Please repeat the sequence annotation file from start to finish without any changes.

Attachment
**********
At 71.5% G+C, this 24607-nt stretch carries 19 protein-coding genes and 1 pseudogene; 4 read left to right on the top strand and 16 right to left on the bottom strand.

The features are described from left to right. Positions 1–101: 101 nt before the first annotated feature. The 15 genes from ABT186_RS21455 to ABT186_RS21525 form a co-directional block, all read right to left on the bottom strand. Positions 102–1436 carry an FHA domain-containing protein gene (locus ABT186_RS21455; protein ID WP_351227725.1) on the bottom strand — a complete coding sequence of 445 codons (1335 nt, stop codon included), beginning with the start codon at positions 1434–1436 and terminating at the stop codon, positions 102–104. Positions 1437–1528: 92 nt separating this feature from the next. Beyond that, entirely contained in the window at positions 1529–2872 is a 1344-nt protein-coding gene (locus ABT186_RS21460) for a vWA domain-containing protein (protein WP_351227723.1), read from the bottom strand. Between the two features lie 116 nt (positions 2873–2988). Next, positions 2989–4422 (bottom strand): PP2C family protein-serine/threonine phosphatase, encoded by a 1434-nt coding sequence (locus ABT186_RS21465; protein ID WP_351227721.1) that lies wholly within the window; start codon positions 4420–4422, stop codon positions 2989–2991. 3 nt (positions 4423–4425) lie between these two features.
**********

At 71.5% G+C, this 24607-nt stretch carries 19 protein-coding genes and 1 pseudogene; 4 read left to right on the top strand and 16 right to left on the bottom strand.

The features are described from left to right. Positions 1–101: 101 nt before the first annotated feature. The 15 genes from ABT186_RS21455 to ABT186_RS21525 form a co-directional block, all read right to left on the bottom strand. Positions 102–1436 carry an FHA domain-containing protein gene (locus ABT186_RS21455; protein ID WP_351227725.1) on the bottom strand — a complete coding sequence of 445 codons (1335 nt, stop codon included), beginning with the start codon at positions 1434–1436 and terminating at the stop codon, positions 102–104. Positions 1437–1528: 92 nt separating this feature from the next. Beyond that, entirely contained in the window at positions 1529–2872 is a 1344-nt protein-coding gene (locus ABT186_RS21460) for a vWA domain-containing protein (protein WP_351227723.1), read from the bottom strand. Between the two features lie 116 nt (positions 2873–2988). Next, positions 2989–4422 (bottom strand): PP2C family protein-serine/threonine phosphatase, encoded by a 1434-nt coding sequence (locus ABT186_RS21465; protein ID WP_351227721.1) that lies wholly within the window; start codon positions 4420–4422, stop codon positions 2989–2991. 3 nt (positions 4423–4425) lie between these two features.